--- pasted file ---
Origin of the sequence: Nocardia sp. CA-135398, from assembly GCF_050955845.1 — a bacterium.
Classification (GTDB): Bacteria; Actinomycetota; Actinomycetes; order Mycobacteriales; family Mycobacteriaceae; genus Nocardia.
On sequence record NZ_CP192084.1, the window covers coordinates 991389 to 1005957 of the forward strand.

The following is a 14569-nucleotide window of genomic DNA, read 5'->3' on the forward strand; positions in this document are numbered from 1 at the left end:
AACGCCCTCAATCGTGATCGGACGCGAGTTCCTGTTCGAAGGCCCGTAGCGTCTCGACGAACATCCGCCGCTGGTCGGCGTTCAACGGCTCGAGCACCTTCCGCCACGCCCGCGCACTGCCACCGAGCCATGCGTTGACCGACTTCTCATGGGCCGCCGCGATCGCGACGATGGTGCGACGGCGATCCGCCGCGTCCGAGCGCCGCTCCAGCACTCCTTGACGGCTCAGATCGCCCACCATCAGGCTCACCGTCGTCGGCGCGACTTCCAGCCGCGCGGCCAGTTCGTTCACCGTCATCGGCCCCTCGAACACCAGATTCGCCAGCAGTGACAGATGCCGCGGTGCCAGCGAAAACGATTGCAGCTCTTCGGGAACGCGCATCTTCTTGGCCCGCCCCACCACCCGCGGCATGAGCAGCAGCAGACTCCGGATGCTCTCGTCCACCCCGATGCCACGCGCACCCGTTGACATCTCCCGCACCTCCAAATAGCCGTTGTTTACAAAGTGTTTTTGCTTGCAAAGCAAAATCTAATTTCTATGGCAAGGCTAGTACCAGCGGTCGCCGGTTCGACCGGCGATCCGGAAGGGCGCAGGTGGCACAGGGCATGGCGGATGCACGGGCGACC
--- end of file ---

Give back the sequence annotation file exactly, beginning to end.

Origin of the sequence: Nocardia sp. CA-135398, from assembly GCF_050955845.1 — a bacterium.
Classification (GTDB): Bacteria; Actinomycetota; Actinomycetes; order Mycobacteriales; family Mycobacteriaceae; genus Nocardia.
On sequence record NZ_CP192084.1, the window covers coordinates 991389 to 1005957 of the forward strand.

The following is a 14569-nucleotide window of genomic DNA, read 5'->3' on the forward strand; positions in this document are numbered from 1 at the left end:
AACGCCCTCAATCGTGATCGGACGCGAGTTCCTGTTCGAAGGCCCGTAGCGTCTCGACGAACATCCGCCGCTGGTCGGCGTTCAACGGCTCGAGCACCTTCCGCCACGCCCGCGCACTGCCACCGAGCCATGCGTTGACCGACTTCTCATGGGCCGCCGCGATCGCGACGATGGTGCGACGGCGATCCGCCGCGTCCGAGCGCCGCTCCAGCACTCCTTGACGGCTCAGATCGCCCACCATCAGGCTCACCGTCGTCGGCGCGACTTCCAGCCGCGCGGCCAGTTCGTTCACCGTCATCGGCCCCTCGAACACCAGATTCGCCAGCAGTGACAGATGCCGCGGTGCCAGCGAAAACGATTGCAGCTCTTCGGGAACGCGCATCTTCTTGGCCCGCCCCACCACCCGCGGCATGAGCAGCAGCAGACTCCGGATGCTCTCGTCCACCCCGATGCCACGCGCACCCGTTGACATCTCCCGCACCTCCAAATAGCCGTTGTTTACAAAGTGTTTTTGCTTGCAAAGCAAAATCTAATTTCTATGGCAAGGCTAGTACCAGCGGTCGCCGGTTCGACCGGCGATCCGGAAGGGCGCAGGTGGCACAGGGCATGGCGGATGCACGGGCGACC